Go back to normal view
I hope you all had a good Summer.
Our Church family continues to grow. On 2nd September, we were delighted to welcome a new Church Member, Beauty Kunene. We also have several new regular members of the congregation, some of whom have accepted our invitation to attend the Church Meeting and learn more about our activities and volunteered their help.
On 3rd September, we commenced our month long harvest celebration with a well-attended (and supplied!) pot luck lunch after the service. Throughout September, Ewan’s sermons adopted a harvest theme and we collected food and clothing for refugees. Celebrations culminated in a special harvest festival service on 1st October.
We continue our involvement with refugee support. At the end of September, together with Susan LeQuesne and our Childrens’ Worker Wilf Merttens, I attended a special meeting of Churches Together in Hampstead, to discuss the group’s sponsorship bid. That meeting was packed with representatives of churches in the area, including a number involved in the Parish Church’s bid. Wilf and Ewan were both involved in a joint launch event (Welcoming the Stranger) at Hampstead Parish Church on 13th October. The event was extremely moving, featuring individual refugee testimonies as well as music and speeches of support (including from our local M.P. and a representative of the Archbishop of Canterbury): it ended with a very welcome feast of falafels!
Our service on 5th November welcomed back Merit, one of the singers at Welcoming the Stranger, who enriched our worship with songs from the Syrian Liturgy, accompanied by a traditional instrument called a qanun. Later that afternoon, as previously at this time of year, in recognition of All Souls, Ewan offered a contemplative service for the bereaved.
Some of you may have noticed (surely not!) that this year is the 500th Anniversary of the Reformation (or at least of the ‘posting’ of Martin Luther’s 95 Theses). I have a bit of an interest in this area and have attended a couple of events: a meeting of the Christian Study Group (at Hampstead Parish Church on 25 October) on Archbishop Cranmer and (with Edward Humphreys), the Annual Meeting and Lecture of the fearsomely entitled Protestant Dissenting Deputies. Elsewhere in this newsletter I have provided an account of the lecture, which this year, was by The Revd. Dr John Bradbury, Minister of Emmanuel United Reformed Church and former Vice Principal of Westminster College Cambridge and entitled, Luther’s revolution- then and now. The Deputies are really not at all fearsome. The body, which is comprised of ministers and elected lay people, was established in 1732 to fight for the removal of restrictions excluding Protestant non-conformists from many areas of public life. Representing churches across the country, the Deputies have a long history of achievement in support of free speech and civil rights and serve to keep alive their historic right of direct approach to the Monarch. The current Secretary of the Group is also the General Secretary of the Free Churches Group, a network of 24 national churches in the Non-Conformist, Evangelical and Pentecostal traditions, providing healthcare and prison chaplaincy services and education support. The late Godfray LeQuesne was for many years Chairman of the Deputies, presiding over the Annual Meeting and Lecture.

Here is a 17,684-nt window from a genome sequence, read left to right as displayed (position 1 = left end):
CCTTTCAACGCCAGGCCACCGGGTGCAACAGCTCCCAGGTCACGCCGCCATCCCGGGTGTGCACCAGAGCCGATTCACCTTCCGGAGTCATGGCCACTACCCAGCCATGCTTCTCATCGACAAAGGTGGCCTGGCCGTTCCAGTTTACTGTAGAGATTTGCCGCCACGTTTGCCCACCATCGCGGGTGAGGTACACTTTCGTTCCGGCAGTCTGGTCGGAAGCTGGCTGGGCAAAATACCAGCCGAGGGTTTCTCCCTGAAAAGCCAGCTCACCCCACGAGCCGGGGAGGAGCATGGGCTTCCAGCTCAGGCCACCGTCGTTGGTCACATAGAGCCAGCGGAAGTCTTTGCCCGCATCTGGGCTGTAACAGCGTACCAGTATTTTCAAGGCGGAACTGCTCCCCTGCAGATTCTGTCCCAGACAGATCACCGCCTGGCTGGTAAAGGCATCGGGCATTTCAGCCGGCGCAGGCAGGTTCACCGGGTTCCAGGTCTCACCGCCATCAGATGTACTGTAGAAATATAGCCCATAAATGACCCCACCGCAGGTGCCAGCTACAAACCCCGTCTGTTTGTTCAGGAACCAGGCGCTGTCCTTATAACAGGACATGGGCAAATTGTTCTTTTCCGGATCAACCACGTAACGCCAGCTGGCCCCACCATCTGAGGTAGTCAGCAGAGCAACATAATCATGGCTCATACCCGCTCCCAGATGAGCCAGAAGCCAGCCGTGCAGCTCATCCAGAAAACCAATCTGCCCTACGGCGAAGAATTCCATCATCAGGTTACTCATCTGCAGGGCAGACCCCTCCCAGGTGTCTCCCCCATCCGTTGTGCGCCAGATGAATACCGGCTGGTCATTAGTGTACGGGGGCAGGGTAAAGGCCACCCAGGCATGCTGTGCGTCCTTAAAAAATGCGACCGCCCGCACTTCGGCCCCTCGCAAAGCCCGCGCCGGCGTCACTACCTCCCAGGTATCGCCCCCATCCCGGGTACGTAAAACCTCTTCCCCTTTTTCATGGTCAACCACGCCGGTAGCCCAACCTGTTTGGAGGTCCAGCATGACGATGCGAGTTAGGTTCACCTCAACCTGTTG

Finally, at the time of writing, we are looking forward to a rich program of events and services for Advent and Christmas. Full details are on the church website or you can contact me at email@example.com for further information.
Have a lovely Christmas,